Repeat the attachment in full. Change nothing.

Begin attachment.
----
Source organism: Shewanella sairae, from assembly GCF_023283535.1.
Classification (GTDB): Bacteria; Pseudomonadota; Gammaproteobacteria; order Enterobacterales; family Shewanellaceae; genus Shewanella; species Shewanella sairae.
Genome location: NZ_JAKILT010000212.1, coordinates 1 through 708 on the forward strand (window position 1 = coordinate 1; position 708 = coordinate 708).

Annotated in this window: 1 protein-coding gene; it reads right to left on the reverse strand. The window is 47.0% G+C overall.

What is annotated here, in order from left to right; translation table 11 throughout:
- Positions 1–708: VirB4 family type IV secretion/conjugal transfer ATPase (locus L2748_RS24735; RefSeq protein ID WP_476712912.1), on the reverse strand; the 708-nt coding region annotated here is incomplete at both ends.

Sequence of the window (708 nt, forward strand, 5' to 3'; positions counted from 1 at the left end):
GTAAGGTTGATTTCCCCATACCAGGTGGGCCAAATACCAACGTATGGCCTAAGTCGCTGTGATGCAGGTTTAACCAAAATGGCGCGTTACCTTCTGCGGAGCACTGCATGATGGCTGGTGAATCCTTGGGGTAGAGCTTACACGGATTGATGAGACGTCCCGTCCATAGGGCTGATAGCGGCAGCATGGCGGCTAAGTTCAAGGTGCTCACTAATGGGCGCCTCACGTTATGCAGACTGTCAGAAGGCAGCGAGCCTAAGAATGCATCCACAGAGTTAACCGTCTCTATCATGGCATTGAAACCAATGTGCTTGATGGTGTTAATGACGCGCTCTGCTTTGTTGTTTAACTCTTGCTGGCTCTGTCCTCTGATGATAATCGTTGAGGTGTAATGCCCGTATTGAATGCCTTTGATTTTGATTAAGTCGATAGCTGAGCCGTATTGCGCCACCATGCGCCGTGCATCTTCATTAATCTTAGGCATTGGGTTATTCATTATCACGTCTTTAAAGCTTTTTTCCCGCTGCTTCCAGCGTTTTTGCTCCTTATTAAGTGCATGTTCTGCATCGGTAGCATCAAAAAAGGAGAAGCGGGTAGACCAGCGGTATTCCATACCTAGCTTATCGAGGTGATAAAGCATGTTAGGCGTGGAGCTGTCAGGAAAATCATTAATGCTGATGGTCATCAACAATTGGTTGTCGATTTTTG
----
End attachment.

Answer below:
Source organism: Shewanella sairae, from assembly GCF_023283535.1.
Classification (GTDB): Bacteria; Pseudomonadota; Gammaproteobacteria; order Enterobacterales; family Shewanellaceae; genus Shewanella; species Shewanella sairae.
Genome location: NZ_JAKILT010000212.1, coordinates 1 through 708 on the forward strand (window position 1 = coordinate 1; position 708 = coordinate 708).

Annotated in this window: 1 protein-coding gene; it reads right to left on the reverse strand. The window is 47.0% G+C overall.

What is annotated here, in order from left to right; translation table 11 throughout:
- Positions 1–708: VirB4 family type IV secretion/conjugal transfer ATPase (locus L2748_RS24735; RefSeq protein ID WP_476712912.1), on the reverse strand; the 708-nt coding region annotated here is incomplete at both ends.

Sequence of the window (708 nt, forward strand, 5' to 3'; positions counted from 1 at the left end):
GTAAGGTTGATTTCCCCATACCAGGTGGGCCAAATACCAACGTATGGCCTAAGTCGCTGTGATGCAGGTTTAACCAAAATGGCGCGTTACCTTCTGCGGAGCACTGCATGATGGCTGGTGAATCCTTGGGGTAGAGCTTACACGGATTGATGAGACGTCCCGTCCATAGGGCTGATAGCGGCAGCATGGCGGCTAAGTTCAAGGTGCTCACTAATGGGCGCCTCACGTTATGCAGACTGTCAGAAGGCAGCGAGCCTAAGAATGCATCCACAGAGTTAACCGTCTCTATCATGGCATTGAAACCAATGTGCTTGATGGTGTTAATGACGCGCTCTGCTTTGTTGTTTAACTCTTGCTGGCTCTGTCCTCTGATGATAATCGTTGAGGTGTAATGCCCGTATTGAATGCCTTTGATTTTGATTAAGTCGATAGCTGAGCCGTATTGCGCCACCATGCGCCGTGCATCTTCATTAATCTTAGGCATTGGGTTATTCATTATCACGTCTTTAAAGCTTTTTTCCCGCTGCTTCCAGCGTTTTTGCTCCTTATTAAGTGCATGTTCTGCATCGGTAGCATCAAAAAAGGAGAAGCGGGTAGACCAGCGGTATTCCATACCTAGCTTATCGAGGTGATAAAGCATGTTAGGCGTGGAGCTGTCAGGAAAATCATTAATGCTGATGGTCATCAACAATTGGTTGTCGATTTTTG